It isn't a matter of "wanting a pony", it is that the only way to ensure that the costs get cut and the money goes into medical care is to eliminate the middleman. And the only moral way to provide health care to the uninsured is to provide it to them, not punish them and turn them into criminals for not buying something they can't afford.

Posted by: Dilan Esper | Nov 30, 2007 4:04:07 PM

weboy- that may all be true, but we wouldn't know since it's never been tried. i am for innovation rather than caution.

Posted by: akaison | Nov 30, 2007 4:06:12 PM

I'm all for innovation too, akaison, but people fear change. It's how you address that fear that we're really talking about - and I think you have to fight fear with facts. Is all I'm sayin'...

Posted by: weboy | Nov 30, 2007 4:11:41 PM

you don't fight fear with facts. you fight fear with desire.

Posted by: akaison | Nov 30, 2007 4:22:34 PM

Keep the themes of why you are doing the plan at the emotional level, not the intellectual.

The usual librul playbook. When you can't dazzle 'em with your brilliance....

Posted by: El viajero | Nov 30, 2007 4:30:57 PM

"When you can't dazzle 'em with your brilliance...."

At least there is some brilliance to dazzle them with. the right's fetish for the market as God is about as brilliant as the street preacher saying we are all going to hell because the bible says so.

Posted by: akaison | Nov 30, 2007 4:39:03 PM

Christmas,

This is the problem. People understand "mandates" as "punishing people for not buying health care." It's utterly bizarre to me that this looks like better optics to you than trying to sell single-payer - which, as I've said before, seems to be deemed impossible to sell only because no major candidate has tried to sell it.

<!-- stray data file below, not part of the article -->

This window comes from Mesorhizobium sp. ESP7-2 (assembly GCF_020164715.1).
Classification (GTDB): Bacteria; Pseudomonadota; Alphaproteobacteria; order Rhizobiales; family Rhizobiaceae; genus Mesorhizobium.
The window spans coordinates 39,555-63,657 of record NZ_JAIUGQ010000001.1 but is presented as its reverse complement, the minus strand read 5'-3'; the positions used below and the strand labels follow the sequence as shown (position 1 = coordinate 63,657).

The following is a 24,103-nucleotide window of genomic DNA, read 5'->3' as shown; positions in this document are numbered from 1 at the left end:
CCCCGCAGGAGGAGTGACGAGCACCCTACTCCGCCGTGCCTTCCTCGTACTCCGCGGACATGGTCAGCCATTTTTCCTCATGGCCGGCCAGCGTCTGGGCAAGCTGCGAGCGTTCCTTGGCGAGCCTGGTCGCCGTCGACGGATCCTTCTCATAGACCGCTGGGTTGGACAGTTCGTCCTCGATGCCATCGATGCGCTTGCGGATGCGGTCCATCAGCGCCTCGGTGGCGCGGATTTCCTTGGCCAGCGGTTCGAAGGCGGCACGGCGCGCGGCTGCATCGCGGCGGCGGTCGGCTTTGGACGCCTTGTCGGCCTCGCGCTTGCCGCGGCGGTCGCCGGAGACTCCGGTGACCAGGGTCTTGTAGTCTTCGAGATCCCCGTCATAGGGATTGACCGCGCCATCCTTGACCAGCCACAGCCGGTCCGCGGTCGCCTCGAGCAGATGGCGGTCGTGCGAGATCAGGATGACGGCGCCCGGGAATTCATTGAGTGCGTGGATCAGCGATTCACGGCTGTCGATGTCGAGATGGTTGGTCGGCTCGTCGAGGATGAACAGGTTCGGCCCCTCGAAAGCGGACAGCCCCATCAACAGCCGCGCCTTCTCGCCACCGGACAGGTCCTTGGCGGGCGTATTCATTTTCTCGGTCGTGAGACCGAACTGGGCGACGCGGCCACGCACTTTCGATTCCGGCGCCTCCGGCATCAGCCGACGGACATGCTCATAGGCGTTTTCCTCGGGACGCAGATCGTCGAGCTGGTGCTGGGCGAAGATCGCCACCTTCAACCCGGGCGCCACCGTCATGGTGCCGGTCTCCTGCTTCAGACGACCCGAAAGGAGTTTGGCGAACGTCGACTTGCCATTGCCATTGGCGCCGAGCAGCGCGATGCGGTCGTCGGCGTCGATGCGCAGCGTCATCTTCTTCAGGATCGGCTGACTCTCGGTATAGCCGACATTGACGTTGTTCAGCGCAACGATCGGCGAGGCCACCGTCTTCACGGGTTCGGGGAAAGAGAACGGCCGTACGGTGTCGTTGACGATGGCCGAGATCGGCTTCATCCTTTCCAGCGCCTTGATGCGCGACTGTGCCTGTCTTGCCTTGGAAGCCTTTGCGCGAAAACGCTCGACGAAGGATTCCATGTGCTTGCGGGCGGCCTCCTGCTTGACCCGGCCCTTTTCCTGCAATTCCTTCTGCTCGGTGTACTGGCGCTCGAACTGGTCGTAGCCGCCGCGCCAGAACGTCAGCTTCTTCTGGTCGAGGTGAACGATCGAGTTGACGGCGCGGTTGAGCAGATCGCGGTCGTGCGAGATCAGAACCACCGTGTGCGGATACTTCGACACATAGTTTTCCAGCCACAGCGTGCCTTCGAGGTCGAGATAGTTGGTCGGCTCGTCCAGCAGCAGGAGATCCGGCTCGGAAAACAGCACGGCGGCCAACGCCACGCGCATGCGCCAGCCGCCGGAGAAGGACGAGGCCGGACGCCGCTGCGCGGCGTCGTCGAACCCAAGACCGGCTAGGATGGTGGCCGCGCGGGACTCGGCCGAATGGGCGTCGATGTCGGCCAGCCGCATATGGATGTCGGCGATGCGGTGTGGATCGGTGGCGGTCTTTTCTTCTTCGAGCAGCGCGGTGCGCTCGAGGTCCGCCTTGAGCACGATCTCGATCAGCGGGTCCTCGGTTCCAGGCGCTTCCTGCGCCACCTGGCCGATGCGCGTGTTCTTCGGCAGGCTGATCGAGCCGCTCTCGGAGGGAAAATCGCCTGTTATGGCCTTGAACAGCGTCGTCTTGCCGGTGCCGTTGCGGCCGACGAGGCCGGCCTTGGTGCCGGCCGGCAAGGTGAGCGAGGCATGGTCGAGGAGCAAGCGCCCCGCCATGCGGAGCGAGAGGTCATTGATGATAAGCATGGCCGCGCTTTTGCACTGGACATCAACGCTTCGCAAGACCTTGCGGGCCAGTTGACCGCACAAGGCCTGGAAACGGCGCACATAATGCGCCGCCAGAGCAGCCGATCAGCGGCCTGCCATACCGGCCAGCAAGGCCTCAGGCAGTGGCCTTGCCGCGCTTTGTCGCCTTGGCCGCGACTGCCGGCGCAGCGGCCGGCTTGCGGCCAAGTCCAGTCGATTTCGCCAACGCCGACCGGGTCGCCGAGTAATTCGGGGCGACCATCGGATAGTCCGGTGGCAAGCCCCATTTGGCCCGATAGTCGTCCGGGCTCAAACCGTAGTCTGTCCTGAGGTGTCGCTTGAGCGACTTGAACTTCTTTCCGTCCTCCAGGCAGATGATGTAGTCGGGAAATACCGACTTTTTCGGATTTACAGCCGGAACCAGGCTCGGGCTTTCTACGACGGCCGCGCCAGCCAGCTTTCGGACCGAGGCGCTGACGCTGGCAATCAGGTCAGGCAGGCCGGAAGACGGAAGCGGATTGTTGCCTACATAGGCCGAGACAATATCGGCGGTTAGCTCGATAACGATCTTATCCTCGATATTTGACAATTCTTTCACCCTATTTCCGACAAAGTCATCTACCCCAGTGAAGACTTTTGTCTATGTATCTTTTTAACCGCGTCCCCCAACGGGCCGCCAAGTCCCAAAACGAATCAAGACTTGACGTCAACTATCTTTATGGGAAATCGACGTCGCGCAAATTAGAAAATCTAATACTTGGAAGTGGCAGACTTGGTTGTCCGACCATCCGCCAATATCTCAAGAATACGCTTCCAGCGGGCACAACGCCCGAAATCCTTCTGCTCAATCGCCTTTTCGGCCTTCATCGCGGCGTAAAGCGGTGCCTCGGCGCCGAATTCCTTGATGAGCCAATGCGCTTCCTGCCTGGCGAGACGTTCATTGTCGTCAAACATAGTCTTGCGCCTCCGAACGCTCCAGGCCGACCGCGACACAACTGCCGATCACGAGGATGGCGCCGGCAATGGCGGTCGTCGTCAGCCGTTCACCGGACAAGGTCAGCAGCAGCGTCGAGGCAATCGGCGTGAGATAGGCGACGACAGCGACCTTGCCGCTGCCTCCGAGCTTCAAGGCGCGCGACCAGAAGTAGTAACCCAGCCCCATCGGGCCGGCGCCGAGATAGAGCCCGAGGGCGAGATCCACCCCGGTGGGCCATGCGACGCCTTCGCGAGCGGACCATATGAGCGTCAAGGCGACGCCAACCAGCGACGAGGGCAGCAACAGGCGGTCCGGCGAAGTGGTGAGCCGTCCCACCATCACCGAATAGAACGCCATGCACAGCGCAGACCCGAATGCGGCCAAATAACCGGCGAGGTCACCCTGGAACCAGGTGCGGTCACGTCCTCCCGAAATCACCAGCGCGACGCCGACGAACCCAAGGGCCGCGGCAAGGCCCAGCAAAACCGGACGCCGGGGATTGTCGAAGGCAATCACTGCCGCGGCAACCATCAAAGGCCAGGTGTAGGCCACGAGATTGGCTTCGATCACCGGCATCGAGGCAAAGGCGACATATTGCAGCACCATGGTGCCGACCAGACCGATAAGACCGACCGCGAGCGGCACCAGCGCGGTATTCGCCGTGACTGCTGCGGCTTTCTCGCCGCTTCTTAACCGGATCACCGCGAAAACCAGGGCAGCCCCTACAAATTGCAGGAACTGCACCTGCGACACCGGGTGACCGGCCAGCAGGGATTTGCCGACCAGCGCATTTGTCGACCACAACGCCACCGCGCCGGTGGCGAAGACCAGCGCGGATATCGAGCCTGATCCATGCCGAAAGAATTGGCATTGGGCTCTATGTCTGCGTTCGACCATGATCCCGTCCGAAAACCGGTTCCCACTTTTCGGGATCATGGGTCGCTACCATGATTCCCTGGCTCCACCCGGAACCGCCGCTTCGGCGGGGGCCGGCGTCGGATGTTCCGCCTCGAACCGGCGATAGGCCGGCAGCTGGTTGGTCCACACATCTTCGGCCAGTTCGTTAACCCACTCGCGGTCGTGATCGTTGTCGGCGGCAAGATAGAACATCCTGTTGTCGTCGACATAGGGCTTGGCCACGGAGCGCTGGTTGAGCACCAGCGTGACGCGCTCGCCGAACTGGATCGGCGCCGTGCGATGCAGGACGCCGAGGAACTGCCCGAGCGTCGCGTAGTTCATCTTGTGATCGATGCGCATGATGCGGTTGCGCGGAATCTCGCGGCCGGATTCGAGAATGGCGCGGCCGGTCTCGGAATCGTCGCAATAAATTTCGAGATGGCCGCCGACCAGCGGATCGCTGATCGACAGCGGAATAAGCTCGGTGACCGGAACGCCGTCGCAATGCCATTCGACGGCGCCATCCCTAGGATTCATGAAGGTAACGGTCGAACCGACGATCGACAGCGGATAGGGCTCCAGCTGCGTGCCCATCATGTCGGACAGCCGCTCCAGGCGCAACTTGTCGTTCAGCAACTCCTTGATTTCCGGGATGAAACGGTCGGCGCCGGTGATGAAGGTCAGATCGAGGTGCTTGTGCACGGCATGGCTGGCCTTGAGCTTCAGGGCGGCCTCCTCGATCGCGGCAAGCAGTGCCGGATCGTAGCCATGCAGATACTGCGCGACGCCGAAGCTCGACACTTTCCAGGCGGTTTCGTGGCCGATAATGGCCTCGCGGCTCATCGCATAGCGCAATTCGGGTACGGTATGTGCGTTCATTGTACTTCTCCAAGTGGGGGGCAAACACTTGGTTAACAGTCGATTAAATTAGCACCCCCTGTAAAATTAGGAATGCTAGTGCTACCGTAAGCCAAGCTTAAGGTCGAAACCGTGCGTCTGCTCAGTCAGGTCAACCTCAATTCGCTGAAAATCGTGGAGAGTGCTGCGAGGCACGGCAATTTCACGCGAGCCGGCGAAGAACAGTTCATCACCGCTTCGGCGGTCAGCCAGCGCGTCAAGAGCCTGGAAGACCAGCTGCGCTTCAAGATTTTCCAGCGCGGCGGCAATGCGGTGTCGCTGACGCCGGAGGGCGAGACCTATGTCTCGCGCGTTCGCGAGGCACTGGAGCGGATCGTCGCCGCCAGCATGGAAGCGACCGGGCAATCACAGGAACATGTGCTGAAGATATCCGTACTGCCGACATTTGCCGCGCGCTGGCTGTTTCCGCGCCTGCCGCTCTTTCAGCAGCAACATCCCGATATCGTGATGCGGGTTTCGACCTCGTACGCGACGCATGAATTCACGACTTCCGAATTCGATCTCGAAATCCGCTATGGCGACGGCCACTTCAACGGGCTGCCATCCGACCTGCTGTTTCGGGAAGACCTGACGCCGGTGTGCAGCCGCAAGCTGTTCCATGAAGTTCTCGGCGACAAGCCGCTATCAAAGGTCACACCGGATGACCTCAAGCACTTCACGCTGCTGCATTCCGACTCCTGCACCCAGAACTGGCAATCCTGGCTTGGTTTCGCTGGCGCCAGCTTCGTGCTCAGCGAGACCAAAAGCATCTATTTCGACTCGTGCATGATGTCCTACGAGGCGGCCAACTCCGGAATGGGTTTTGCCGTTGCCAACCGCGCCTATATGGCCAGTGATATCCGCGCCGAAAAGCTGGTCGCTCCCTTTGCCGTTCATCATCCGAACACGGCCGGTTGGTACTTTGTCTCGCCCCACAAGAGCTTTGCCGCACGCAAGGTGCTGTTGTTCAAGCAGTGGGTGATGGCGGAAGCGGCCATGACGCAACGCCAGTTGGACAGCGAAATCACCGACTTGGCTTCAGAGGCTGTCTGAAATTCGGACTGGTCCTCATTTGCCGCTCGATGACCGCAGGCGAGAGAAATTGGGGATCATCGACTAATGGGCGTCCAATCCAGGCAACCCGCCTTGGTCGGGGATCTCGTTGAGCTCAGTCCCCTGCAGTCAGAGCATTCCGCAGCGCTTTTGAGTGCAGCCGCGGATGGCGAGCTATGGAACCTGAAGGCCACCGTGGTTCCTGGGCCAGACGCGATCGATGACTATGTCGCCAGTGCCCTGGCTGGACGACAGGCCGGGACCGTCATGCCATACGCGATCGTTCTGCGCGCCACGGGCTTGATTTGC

Hard to believe anyone on the left is still pushing this nonsense about single-payer. It's dead. It's an ex-parrot. It has ceased to be. The reason no major candidate has tried to sell it is because they don't want it and they know the American people won't support it. Single-payer was rejected by popular vote by a 2-to-1 margin in Oregon and California, two of the bluest states in the country, and yet you still believe it has some realistic chance in the country as a whole. You're living in a fantasy world.

And here's the real kicker: we've already got a working version of single-payer health care that lots and lots of people like in the United States - that is, Medicare.

Yes, we have a hugely bloated, wasteful and inefficient single-payer system for the elderly that will be bankrupt in about a decade, and is already failing. Many elderly people have to buy private insurance or spend hundreds of dollars a month out of pocket to buy prescription drugs not covered by Medicare. And the only reason Medicare was politically feasible in the first place is because it covers only a subpopulation that is at special risk of health problems (the elderly) and that has no other reasonable means of obtaining health insurance (unlike Americans of working age, the vast majority of whom receive health insurance through their employer, or have an income from working that they can use to purchase health insurance themselves).

Posted by: JasonR | Nov 30, 2007 4:48:22 PM

as if on cue paranoid Jason shows up

Posted by: akaison | Nov 30, 2007 4:52:08 PM